tr.v. ex·pressed, ex·press·ing, ex·press·es
a. To set forth in words; state: express an opinion.
b. To manifest or communicate, as by a gesture; show: expressed his anger with a frown. See Synonyms at voice.
c. To make known the feelings or opinions of (oneself), as by statement or art.
2. To convey or suggest a representation of; depict: The painting expresses the rage of war victims.
3. To represent by a sign, symbol, number, or formula: express a fraction as a decimal.
4. To squeeze or press out, as juice from an orange.
5. To send by special messenger or rapid transport: express a package to Los Angeles.
a. To synthesize (a product, especially a protein) encoded by a gene: a gene that expresses an enzyme.
b. To manifest the effects of (a gene): Half of the people who inherit the gene express it.
c. To manifest (a genetic trait): All the mice in the study expressed the defect.
1. Definitely and explicitly stated: their express wish. See Synonyms at explicit.
2. Particular; specific: an express plan.
a. Rapid and having few or no stops or interruptions: express delivery of packages; an express bus.
b. Of, relating to, or appropriate for rapid travel: express lanes on a freeway.
c. Designed for use in an express rifle: an express bullet.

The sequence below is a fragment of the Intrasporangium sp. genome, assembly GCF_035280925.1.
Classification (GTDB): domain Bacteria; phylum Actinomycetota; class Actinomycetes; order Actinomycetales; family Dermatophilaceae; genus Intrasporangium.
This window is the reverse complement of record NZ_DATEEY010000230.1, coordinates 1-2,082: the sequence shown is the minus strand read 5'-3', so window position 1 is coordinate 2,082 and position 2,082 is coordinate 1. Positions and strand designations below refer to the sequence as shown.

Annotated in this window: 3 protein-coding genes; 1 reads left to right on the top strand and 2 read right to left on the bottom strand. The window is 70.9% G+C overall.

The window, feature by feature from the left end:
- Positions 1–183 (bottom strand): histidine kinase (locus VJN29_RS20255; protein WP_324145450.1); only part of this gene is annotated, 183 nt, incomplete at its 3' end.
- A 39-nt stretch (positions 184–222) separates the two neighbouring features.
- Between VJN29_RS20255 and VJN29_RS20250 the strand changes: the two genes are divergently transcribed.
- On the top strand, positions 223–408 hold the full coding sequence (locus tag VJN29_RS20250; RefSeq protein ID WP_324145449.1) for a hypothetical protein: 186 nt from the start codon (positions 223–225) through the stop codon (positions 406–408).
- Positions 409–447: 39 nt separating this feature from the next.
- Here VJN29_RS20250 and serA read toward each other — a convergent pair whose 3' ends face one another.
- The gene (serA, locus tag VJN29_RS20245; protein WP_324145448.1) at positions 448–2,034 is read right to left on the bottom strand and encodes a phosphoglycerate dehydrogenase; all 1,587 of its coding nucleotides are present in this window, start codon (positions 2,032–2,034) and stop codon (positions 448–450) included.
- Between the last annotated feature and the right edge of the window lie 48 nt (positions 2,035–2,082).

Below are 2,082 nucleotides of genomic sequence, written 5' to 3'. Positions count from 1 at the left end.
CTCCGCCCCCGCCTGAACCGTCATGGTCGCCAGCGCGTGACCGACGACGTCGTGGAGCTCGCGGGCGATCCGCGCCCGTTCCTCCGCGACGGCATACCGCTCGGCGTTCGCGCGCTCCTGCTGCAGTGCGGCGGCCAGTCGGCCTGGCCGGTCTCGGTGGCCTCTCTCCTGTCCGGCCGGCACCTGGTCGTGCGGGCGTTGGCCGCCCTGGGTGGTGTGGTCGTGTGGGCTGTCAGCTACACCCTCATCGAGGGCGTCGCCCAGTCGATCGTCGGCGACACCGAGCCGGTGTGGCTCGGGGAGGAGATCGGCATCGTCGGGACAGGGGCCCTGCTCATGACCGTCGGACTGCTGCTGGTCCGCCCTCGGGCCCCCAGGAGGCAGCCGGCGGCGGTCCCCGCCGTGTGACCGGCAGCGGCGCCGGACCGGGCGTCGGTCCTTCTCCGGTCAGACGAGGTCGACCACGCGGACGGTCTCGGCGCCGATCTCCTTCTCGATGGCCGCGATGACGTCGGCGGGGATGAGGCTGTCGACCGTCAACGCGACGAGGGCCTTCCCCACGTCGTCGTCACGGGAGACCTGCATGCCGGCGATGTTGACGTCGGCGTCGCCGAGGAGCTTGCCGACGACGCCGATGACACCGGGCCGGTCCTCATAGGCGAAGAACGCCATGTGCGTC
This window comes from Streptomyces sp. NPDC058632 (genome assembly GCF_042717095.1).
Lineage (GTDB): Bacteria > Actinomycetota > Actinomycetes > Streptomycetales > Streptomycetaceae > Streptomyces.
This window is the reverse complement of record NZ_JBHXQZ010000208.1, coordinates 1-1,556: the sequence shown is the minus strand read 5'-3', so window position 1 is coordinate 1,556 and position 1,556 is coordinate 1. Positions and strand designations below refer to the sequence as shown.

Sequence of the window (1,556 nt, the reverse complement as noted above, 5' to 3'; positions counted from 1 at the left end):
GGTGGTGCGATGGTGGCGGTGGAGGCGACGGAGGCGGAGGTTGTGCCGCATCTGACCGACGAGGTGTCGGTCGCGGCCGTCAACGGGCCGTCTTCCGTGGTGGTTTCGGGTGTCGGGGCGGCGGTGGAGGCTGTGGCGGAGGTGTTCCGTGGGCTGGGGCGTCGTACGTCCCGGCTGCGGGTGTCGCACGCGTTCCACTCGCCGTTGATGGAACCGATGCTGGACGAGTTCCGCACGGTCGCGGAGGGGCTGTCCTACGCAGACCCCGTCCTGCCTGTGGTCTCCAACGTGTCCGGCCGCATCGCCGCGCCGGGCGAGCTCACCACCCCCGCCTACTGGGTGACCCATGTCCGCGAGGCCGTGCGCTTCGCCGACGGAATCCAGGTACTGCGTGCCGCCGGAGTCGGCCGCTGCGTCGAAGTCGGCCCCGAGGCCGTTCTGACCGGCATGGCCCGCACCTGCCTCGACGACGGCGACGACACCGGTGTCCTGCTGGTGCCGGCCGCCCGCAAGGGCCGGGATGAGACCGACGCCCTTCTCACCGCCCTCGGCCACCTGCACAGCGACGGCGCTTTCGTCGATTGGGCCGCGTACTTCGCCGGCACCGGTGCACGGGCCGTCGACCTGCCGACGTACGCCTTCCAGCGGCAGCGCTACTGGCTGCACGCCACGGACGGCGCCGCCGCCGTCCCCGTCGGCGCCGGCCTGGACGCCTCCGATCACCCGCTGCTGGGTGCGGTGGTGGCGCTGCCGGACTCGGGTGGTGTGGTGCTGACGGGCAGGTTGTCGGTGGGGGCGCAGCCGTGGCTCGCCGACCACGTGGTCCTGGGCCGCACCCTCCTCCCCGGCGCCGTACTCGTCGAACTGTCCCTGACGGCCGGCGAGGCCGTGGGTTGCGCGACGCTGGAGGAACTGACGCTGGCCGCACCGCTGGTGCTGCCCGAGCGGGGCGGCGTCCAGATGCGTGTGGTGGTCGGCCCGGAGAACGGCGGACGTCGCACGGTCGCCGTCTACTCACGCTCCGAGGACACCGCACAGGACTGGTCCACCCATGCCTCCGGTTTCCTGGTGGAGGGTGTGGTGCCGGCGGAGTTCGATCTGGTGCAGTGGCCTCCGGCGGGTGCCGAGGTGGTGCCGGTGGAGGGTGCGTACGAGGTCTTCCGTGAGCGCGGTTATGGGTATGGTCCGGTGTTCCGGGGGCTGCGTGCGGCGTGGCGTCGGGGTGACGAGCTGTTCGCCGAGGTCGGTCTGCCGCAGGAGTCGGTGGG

By express delivery or transport.
a. A rapid, efficient system for the delivery of goods and mail.
b. Goods and mail conveyed by such a system.
2. A means of transport, such as a train, that travels rapidly and makes few or no stops before its destination.
3. Chiefly British
a. A special messenger.
b. A message delivered by special courier.
[Middle English expressen, from Old French expresser, from Medieval Latin expressāre, frequentative of Latin exprimere : ex-, ex- + premere, to press; see per-4 in the Appendix of Indo-European roots.]
The American Heritage® Dictionary of the English Language, Fifth Edition copyright ©2022 by HarperCollins Publishers. All rights reserved.
Indo-European & Semitic Roots Appendices
Thousands of entries in the dictionary include etymologies that trace their origins back to reconstructed proto-languages. You can obtain more information about these forms in our online appendices:
The Indo-European appendix covers nearly half of the Indo-European roots that have left their mark on English words. A more complete treatment of Indo-European roots and the English words derived from them is available in our Dictionary of Indo-European Roots.